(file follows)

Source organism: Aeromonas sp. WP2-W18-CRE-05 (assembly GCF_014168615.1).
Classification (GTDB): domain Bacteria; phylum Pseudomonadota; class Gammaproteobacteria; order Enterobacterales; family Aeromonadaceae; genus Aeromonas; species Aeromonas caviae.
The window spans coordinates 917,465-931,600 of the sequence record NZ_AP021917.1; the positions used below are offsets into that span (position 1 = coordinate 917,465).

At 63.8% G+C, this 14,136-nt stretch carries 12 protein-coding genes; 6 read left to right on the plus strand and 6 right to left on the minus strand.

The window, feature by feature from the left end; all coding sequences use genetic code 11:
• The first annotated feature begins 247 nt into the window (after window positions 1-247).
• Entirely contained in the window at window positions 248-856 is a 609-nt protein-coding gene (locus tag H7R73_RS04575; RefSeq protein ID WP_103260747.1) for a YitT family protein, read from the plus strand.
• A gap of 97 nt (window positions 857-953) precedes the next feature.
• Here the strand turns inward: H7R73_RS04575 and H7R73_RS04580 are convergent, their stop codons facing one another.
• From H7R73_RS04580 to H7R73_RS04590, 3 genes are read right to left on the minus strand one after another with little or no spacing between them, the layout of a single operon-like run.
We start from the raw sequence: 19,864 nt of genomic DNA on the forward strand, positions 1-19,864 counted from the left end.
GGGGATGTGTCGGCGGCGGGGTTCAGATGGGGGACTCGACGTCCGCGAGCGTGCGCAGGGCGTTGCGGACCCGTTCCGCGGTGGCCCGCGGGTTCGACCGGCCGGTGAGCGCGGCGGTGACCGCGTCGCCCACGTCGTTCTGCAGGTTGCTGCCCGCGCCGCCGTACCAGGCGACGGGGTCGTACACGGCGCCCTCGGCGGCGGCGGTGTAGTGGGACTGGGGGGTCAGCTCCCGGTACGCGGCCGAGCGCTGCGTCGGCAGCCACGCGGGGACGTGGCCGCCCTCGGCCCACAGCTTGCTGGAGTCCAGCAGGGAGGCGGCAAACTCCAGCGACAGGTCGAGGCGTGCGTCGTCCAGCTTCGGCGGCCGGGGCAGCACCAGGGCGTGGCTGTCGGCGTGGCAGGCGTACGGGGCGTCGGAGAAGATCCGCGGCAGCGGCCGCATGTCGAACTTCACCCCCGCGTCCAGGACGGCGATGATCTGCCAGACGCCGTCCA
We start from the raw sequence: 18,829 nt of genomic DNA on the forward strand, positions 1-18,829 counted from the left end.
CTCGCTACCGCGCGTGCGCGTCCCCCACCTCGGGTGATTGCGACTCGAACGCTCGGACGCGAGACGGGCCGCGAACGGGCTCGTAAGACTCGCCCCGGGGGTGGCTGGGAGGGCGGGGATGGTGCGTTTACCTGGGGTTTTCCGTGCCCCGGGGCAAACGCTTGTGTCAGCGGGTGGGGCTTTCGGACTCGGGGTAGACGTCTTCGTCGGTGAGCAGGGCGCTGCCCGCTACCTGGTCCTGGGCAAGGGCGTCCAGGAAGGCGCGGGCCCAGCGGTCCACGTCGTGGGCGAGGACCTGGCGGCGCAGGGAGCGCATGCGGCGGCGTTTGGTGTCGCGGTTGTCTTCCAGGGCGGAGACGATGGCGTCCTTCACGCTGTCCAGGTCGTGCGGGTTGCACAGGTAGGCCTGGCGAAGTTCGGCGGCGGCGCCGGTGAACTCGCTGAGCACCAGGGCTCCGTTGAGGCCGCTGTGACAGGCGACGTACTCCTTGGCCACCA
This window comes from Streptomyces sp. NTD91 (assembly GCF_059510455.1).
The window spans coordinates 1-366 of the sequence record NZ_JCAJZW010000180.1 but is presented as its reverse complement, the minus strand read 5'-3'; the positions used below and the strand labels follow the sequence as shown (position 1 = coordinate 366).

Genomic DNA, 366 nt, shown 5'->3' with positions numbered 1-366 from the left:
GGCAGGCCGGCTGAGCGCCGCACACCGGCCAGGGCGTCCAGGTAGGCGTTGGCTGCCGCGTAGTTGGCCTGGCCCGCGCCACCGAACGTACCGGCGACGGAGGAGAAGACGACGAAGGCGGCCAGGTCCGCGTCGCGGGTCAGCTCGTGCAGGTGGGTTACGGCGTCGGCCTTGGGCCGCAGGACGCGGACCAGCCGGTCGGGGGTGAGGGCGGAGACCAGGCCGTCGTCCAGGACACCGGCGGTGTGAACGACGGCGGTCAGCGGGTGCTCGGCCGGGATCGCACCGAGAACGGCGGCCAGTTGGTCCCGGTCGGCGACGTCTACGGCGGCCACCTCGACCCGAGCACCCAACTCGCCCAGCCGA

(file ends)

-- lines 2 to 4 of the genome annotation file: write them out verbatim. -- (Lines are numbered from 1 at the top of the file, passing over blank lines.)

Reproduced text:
Classification (GTDB): domain Bacteria; phylum Pseudomonadota; class Gammaproteobacteria; order Enterobacterales; family Aeromonadaceae; genus Aeromonas; species Aeromonas caviae.
The window spans coordinates 917,465-931,600 of the sequence record NZ_AP021917.1; the positions used below are offsets into that span (position 1 = coordinate 917,465).

At 63.8% G+C, this 14,136-nt stretch carries 12 protein-coding genes; 6 read left to right on the plus strand and 6 right to left on the minus strand.